Then focus on scaling up. Once people know what it is you want them to do, they can get on with it. Show them how, provide them with the incentives, policy and structures to support their work. Scaling up what you know is easy, scaling up to early will only highlight issues and introduce an element of risk.

Finally, Innovate on top of a solid foundation. Innovating first leads to obvious issues and only entrenches the “pockets of innovation” that is the heart of our current problems. Get good practice embedded – diffused across teaching staff and scaled across the organisation – and then innovation becomes easier. Improve first, not fail first. The fact is that there’s 100 or so years of research and practice to draw on – we can do this without a whole lot of effort. I’m not advocating for a single form of good practice – far from it – education needs diversity and best practice should suit the organisation and student cohorts.

This Diffuse – Scale – Innovate pattern seems to match quite nicely with the work that I’m actually involved in at Charles Sturt University. We’ve developed a strategy and articulated a model that suits our institution. We’re working on the initial pilots to help us articulate and illustrate that model and we’re planning our scale up now. Once we’re there then we have a real solid foundation to innovate on and around.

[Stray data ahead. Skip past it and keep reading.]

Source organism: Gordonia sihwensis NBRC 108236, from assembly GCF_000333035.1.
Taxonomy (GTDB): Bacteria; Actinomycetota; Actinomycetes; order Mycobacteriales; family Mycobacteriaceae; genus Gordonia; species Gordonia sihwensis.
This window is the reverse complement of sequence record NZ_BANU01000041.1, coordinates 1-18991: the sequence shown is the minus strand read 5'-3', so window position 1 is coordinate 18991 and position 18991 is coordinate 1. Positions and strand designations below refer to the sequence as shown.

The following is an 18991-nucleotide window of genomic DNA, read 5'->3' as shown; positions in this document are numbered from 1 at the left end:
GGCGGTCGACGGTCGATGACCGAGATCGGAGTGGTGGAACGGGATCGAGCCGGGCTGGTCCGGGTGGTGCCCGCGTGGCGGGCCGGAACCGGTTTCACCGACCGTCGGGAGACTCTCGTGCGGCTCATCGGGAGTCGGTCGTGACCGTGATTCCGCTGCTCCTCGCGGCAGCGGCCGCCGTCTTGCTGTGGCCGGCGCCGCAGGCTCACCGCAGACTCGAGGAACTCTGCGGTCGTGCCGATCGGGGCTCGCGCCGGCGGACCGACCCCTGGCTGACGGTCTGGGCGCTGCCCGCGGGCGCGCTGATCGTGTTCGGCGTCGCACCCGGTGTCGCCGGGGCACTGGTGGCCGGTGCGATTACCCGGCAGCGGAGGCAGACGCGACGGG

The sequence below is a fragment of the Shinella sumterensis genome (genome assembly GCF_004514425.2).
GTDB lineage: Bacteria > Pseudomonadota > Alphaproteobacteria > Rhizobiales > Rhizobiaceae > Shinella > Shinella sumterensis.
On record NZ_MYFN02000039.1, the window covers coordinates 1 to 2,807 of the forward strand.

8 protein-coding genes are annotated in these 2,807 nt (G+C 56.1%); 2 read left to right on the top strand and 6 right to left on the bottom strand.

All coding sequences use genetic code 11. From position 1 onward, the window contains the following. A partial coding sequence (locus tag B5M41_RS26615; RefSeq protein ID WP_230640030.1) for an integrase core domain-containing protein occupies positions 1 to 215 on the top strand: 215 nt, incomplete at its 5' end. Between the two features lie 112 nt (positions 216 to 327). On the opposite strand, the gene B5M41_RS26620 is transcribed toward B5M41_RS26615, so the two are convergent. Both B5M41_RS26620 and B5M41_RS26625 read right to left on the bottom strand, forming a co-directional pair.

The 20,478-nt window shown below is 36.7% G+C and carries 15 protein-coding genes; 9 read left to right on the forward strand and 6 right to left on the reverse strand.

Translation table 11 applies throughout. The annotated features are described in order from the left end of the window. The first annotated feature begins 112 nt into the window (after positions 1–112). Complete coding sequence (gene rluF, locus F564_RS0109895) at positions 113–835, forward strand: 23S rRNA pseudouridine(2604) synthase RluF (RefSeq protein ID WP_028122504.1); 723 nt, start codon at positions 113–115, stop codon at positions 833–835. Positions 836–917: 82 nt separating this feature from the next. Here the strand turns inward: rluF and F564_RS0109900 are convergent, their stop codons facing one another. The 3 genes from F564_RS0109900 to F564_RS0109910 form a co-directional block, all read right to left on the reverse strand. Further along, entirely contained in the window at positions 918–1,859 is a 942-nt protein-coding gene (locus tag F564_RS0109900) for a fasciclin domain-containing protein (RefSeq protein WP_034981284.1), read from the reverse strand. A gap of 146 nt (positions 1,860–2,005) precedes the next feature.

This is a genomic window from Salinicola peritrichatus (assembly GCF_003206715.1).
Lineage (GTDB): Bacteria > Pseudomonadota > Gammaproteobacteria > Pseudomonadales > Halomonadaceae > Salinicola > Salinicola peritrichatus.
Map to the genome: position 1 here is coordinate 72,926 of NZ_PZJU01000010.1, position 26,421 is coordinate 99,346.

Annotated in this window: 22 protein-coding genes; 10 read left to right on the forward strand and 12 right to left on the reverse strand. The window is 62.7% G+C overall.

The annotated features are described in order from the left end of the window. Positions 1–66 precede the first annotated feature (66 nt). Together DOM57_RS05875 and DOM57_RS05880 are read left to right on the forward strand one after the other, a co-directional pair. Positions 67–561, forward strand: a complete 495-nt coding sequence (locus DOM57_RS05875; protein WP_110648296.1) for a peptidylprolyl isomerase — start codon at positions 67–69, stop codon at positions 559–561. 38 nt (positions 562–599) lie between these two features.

There’s a lot of work to do – but the in the search for the newest shiniest innovation, we’ve forgotten the most obvious.

The Quiet Page & Linking the Web

A number of recent posts and articles I’ve read discuss the concept of linking – Will Deep Links Ever Truly Be Deep?, Beyond Conversation, Follow-up: Reader as Link Author, How we might link and The Web We Have to Save.

Each in their own way has resurfaced an idea that I had a number of years ago. The year was 2011 and I’d spent about 3 weeks in the US as part of professional experience program. I’d spent a lot of time in the company of some great thinkers and innovators. At at some point there was a discussion about books – the supposed death of print, the inadequacy of ebooks but the potential that digital technology has for rethinking what makes a “book”.

Out of those discussions and over some long days driving I started to flesh out some ideas about what could be, where could the concept of the book go once it had been made digital? I wrote it down, drew it up on paper and left it there. Knowing the idea wasn’t ready. I couldn’t see how it could be done. Not yet anyway. But I pulled that paper out over the summer and read through it. Rethought it and started to rework it. And the big idea?

The Quiet Page.